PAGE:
Wednesday, March 21, 2018

Home School in the Woods

Our family gets excited every time we get to review for Home School in the Woods. Their products are detailed, hands-on, and so fun, making them well-loved history materials in our home. We've used their Project Passport titles for full curricula of both Egypt and the Middle Ages and studied the presidential election process with a Lap-Pak. This time though, we were introduced to one of their newest options--the À La Carte projects.

Home School in the Woods is a family business that was started as a way to make history real, understandable, and applicable. Using timelines and realistic illustrations as a foundation, they've created many resources to make learning history an enjoyable process.

While the full curricula options are fantastic, sometimes you just need a filler for another study or more information for a personal interest. Those are the times when the À La Carte activities are perfect. These resources are individual activities that are pulled directly from the larger curricula downloads of History Through the Ages. The projects include timelines, authentic crafts, lap booking, games creative writing, and much more. The hardest part is choosing which activities to get!

My house is filled with little boys, so pirates are a big deal around here. I knew my kiddos would enjoy the Pirate Panoply Game. This simple game teaches all about a pirate's clothing and accessories during the age of exploration. To play, you roll a die and dress your pirate with the assigned numbered article. Roll a 1, your pirate gets his hat. Roll a 5, and he gets his breeches. The first player to get fully dressed wins. This activity is for an unlimited number of players and was first found in Time Travelers: New World Explorers

This was an easy game for everyone and was enjoyed by the little ones all the way through the adults. It's a fast-paced game, too, so it is great for times when you have only a few minutes. The kids enjoyed coloring the various pieces and then mixing-and-matching them while dressing their pirates. Each time is a different combination.

Also part of that study is the Merchant Marauder File Folder Game. Though the two games originated from the same study which is geared toward 3rd-8th graders, this one is more for the older crowd. Players practice their math skills as they shop for items to set sail across the seas. They learn how to find the value of Spanish cobs as they pay with doubloons, pieces of eight, escudos, and reales. The first player to purchase five of his needed items wins.

This game is more complicated than the other. Trying to keep track of all the tiny pieces of cob was confusing and converting the types into what they needed could be frustrating. I would say this game is more appropriate for the 6th-8th grade crowd. The kids and I decided to change it up. Instead of making a player pay for an item, he automatically got it when he landed on it. This took the mathematical learning out of it, but made it more enjoyable for my kids. It was still just as exciting when they landed on an item they needed.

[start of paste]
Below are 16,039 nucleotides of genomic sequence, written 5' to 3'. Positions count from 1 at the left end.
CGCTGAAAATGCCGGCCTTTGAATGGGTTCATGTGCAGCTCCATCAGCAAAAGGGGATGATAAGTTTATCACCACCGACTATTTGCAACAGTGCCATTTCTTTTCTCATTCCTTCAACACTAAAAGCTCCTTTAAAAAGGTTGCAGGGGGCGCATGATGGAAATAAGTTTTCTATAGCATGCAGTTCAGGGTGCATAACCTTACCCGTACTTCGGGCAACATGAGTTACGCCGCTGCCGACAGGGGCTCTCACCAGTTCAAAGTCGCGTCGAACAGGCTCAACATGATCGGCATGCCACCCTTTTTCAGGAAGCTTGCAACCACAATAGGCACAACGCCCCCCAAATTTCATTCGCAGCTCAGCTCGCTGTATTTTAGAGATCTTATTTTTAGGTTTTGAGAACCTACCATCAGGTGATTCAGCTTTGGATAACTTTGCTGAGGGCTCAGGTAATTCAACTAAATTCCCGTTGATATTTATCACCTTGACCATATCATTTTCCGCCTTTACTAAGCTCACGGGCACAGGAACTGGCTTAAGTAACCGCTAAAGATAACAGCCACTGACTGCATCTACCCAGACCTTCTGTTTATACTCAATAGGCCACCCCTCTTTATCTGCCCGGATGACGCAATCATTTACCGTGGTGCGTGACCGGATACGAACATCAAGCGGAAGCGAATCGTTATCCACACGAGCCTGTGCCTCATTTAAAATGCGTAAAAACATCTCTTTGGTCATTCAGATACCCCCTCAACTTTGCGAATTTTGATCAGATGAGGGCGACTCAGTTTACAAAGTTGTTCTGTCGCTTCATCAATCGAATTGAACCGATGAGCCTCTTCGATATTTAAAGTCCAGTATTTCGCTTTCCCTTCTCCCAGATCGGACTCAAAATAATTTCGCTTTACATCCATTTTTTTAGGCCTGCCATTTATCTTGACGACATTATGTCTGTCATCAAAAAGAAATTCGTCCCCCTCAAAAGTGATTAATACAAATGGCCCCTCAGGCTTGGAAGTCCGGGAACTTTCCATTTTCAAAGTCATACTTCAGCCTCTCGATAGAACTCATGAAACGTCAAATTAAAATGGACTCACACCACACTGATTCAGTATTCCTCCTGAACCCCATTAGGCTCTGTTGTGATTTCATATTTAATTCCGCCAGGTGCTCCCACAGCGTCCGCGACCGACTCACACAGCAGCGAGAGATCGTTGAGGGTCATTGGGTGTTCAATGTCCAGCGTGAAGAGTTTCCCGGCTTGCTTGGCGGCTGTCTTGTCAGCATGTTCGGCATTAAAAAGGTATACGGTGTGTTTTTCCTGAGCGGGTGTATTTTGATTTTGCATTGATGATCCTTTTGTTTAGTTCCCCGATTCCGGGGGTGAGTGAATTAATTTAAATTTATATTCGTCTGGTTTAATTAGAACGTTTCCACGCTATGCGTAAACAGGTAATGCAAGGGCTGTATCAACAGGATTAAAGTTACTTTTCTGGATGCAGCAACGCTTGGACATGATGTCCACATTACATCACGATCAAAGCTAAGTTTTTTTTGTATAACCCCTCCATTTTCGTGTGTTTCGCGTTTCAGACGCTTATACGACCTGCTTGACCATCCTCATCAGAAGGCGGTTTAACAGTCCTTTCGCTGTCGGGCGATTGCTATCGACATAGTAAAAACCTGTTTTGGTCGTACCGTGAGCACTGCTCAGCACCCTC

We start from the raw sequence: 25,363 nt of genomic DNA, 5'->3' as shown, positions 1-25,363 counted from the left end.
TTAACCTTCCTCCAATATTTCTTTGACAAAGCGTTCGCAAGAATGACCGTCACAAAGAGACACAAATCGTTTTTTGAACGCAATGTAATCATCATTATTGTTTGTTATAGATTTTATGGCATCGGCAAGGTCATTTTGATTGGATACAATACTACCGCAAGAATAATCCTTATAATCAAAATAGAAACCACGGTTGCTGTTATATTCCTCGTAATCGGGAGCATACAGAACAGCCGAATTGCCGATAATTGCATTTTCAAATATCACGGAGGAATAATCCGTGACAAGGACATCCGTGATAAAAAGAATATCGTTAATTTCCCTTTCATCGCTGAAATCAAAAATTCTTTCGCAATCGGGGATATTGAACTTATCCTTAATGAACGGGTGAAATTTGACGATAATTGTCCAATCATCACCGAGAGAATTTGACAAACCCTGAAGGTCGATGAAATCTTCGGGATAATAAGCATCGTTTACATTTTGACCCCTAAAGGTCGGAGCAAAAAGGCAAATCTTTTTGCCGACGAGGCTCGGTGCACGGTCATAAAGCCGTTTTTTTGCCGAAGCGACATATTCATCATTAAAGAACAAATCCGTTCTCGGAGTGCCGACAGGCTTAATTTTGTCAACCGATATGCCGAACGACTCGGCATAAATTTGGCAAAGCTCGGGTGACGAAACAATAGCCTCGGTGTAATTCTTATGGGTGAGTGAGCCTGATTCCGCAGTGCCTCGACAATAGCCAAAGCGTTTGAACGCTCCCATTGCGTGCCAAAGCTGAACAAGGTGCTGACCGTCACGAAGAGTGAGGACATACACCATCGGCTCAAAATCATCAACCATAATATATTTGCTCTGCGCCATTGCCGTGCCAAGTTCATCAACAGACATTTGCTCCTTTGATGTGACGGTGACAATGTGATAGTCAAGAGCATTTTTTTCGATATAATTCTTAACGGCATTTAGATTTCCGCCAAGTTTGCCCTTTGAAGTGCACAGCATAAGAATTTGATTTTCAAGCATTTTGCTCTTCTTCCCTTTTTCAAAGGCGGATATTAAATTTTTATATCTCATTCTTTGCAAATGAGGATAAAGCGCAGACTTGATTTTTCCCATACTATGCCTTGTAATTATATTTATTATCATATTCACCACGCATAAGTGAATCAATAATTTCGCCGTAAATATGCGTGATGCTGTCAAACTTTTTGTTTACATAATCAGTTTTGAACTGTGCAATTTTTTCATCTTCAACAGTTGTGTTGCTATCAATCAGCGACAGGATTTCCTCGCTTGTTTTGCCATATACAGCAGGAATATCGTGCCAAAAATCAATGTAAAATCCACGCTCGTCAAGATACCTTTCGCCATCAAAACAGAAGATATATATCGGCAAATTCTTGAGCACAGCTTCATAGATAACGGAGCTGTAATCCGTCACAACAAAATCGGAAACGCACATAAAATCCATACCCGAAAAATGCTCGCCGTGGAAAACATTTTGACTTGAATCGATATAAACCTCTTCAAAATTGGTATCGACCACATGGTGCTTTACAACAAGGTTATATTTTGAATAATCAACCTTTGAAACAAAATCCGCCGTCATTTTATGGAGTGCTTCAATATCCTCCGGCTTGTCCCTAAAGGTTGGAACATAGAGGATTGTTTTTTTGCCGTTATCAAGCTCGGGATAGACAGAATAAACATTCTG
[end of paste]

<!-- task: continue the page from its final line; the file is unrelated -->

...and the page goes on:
As soon as I saw The Art of Quilling (3D), I knew I needed to get it. My daughter loves crafts--and that's putting it mildly. She enjoys various arts from knitting to origami to drawing to sewing, but she had never tried paper quilling. This download, which was originally for the Time Travelers: Colonial Life, gives a history of the paper rolling art, when it was created, who mastered it, and which types of materials were used. It briefly explains how to do the art and what you can use if you don't have an actual quilling tool. There are instructions and pictures for forming 8 different shapes and tips for embellishment. There is also a quilling pattern included.

I purchased a quilling tool and then handed it and the instructions to my daughter. She was thrilled! She read the page and got right to work. The instructions are clear and easy enough for my new 10-year-old (today is her birthday!) to understand. She has had so much fun rolling the paper strips and creating designs. I do think the activity should include two more patterns though for the price.

All of the À La Carte projects include detailed instructions and tips for both printing and assembly. My only concern with the Home School in the Woods products in the past was the printing hassles. I was so excited to see that they now include the option for duplex printing! It didn't affect these materials specifically, but will make a huge difference for the bigger studies. Now I can say that I love everything about this company.

Home School in the Woods is a fantastic option for history learning. The À La Carte options are inexpensive enough to fit any budget. I'm already trying to decide which to use next. The Passover Seder Game to enhance our Easter study or The Penny Rug 3D Project to please my crafty girl or a Colonies Timeline to complement our current read aloud biography. No matter what, I know that the activity will be high quality and thoroughly enjoyed.

You can connect with Home School in the Woods on the following social media sites:

 You can read more reviews of the À La Carte products on the Homeschool Review Crew blog.

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